In my last post I made the point that being merciful to divorced Catholics seeking to remarry can be a failure to be merciful to those whose marriages or families would be destroyed, if the sanctity of marriage is yet further undermined. There is also the question, which I address here, of how exactly the Church's rules could be changed.
It has become common for liberals to appeal to the practice of the Orthodox churches as a precedent which could be followed by the Roman church in dealing with divorce. The Orthodox allow a second marriage, and sometimes a third, after divorce.
What is interesting is the way the Council of Trent defined the issue:
Can. vii. If any one shall say that the Church errs when she has taught, and now teaches, that according to the doctrine of the Gospels and of the Apostles the bond of Matrimony cannot be dissolved owing to the adultery of one of the partners, and that neither party, not even the innocent party who has not by committing adultery given any ground (for separation), is free to contract another marriage during the lifetime of the other partner, and that he who after putting away his adulterous wife marries another, commits adultery, or the wife who after putting away an adulterous husband marries another, let him be anathema.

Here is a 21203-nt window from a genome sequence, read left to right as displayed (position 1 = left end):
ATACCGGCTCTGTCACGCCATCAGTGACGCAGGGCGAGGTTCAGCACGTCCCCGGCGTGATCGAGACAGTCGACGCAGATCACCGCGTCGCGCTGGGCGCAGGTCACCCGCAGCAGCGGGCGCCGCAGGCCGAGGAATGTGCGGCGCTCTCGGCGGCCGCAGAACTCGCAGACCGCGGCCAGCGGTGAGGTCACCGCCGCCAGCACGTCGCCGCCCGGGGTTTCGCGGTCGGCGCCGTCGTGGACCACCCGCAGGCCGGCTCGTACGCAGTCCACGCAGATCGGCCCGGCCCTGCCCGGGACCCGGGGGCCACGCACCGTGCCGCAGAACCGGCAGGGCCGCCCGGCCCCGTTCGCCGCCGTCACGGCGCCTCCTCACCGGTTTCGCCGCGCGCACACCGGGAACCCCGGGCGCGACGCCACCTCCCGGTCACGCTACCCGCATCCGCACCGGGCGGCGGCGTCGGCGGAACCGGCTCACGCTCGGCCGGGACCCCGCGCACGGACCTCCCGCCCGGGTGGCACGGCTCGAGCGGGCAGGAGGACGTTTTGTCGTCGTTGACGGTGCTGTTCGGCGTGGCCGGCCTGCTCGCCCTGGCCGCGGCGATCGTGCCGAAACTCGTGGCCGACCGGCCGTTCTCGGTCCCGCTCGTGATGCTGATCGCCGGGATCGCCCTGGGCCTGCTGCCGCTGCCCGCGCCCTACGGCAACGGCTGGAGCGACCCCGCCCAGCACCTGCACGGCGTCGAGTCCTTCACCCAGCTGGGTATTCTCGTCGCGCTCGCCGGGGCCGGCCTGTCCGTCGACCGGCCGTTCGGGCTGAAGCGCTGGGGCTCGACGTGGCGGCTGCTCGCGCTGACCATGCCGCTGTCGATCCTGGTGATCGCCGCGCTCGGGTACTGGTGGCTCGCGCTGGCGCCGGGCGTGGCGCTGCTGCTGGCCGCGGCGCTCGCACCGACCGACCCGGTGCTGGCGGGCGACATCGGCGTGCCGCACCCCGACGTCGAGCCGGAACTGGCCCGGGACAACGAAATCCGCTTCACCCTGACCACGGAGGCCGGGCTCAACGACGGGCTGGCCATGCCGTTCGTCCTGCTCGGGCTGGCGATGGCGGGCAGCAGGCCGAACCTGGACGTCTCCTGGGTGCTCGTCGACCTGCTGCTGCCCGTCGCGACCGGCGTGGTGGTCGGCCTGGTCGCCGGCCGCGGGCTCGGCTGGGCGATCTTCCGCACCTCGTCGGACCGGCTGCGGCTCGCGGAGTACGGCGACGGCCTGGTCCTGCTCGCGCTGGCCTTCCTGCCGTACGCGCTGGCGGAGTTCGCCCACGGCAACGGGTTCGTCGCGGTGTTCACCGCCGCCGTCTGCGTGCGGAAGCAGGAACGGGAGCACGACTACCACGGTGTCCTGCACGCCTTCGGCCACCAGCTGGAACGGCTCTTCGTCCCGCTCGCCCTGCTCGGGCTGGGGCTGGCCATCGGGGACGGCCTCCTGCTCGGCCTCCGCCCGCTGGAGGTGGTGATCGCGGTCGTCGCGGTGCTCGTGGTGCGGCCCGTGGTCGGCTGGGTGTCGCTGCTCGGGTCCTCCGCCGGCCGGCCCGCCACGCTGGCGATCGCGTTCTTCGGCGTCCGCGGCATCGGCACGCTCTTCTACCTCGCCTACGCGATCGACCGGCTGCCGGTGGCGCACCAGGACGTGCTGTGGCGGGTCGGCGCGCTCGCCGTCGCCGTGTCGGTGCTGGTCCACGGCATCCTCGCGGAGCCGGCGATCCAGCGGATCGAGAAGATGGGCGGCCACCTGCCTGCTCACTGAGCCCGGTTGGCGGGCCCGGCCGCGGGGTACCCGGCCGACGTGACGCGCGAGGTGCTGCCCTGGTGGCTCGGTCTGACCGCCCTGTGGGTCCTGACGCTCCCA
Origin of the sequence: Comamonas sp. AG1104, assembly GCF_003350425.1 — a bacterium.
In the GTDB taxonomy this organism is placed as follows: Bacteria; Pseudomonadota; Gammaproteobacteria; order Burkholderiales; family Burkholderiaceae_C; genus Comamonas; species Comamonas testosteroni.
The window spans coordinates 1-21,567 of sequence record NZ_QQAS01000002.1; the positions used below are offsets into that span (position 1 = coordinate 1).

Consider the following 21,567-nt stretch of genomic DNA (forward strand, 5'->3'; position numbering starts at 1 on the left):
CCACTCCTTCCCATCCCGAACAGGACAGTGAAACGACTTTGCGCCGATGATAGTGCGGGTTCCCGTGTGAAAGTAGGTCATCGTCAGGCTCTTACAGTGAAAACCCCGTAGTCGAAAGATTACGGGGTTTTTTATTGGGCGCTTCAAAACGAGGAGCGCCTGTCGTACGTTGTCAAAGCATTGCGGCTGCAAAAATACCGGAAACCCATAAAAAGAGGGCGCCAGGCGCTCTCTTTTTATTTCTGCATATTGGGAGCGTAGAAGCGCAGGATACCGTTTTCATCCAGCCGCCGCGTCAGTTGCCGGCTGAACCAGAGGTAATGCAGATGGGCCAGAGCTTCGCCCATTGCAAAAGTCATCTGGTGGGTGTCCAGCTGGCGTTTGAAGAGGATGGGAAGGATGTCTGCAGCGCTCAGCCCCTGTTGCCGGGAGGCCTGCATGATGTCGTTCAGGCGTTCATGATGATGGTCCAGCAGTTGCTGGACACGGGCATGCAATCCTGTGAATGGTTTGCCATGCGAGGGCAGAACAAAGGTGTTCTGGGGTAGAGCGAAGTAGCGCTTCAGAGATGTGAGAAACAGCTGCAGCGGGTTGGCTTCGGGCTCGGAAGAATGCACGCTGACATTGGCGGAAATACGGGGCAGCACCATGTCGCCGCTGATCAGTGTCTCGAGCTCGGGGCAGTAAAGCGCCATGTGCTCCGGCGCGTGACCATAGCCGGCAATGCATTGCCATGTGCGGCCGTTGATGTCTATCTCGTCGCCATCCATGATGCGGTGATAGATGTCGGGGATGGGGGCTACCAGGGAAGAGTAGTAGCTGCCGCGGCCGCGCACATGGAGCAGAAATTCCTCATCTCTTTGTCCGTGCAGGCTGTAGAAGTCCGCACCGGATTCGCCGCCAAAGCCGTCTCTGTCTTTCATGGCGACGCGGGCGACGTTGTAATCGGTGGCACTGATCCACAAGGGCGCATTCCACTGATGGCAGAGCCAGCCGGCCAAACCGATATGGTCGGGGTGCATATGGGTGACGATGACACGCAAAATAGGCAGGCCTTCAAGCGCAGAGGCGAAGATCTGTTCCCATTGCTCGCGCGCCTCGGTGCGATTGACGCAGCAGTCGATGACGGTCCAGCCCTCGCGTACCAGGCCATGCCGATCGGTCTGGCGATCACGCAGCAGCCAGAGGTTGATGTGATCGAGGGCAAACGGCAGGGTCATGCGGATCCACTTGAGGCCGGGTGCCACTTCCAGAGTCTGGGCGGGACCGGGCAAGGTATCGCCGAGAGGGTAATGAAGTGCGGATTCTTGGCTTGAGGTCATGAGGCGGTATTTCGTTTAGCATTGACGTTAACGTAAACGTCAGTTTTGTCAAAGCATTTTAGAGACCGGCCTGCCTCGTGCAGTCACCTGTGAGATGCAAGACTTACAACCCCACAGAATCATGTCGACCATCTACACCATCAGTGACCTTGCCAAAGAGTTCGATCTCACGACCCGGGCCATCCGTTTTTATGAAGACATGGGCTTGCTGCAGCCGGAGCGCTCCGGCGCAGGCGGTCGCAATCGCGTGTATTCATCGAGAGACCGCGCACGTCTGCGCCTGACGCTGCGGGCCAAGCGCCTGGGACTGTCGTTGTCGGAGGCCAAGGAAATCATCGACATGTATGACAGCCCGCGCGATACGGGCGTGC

This teaching, expressed as a formal anathema by a General Council, is infallible.
The argument is made - I am tentative because I'm not in a position to judge this on historical grounds - that this condemns the proposition:
P1: The Church is in error when she teaches that re-marriage after divorce is illicit.
and not the proposition
P2: Remarriage after divorce is licit.
in order to avoid condemning the Orthodox practice. This practice was in use among Greek subjects of Venice at that time of the Council of Trent, who were in communion with Rome. They could carry on saying that remarriage was possible (P2), as long as they didn't condemn the Roman view as wrong (P1).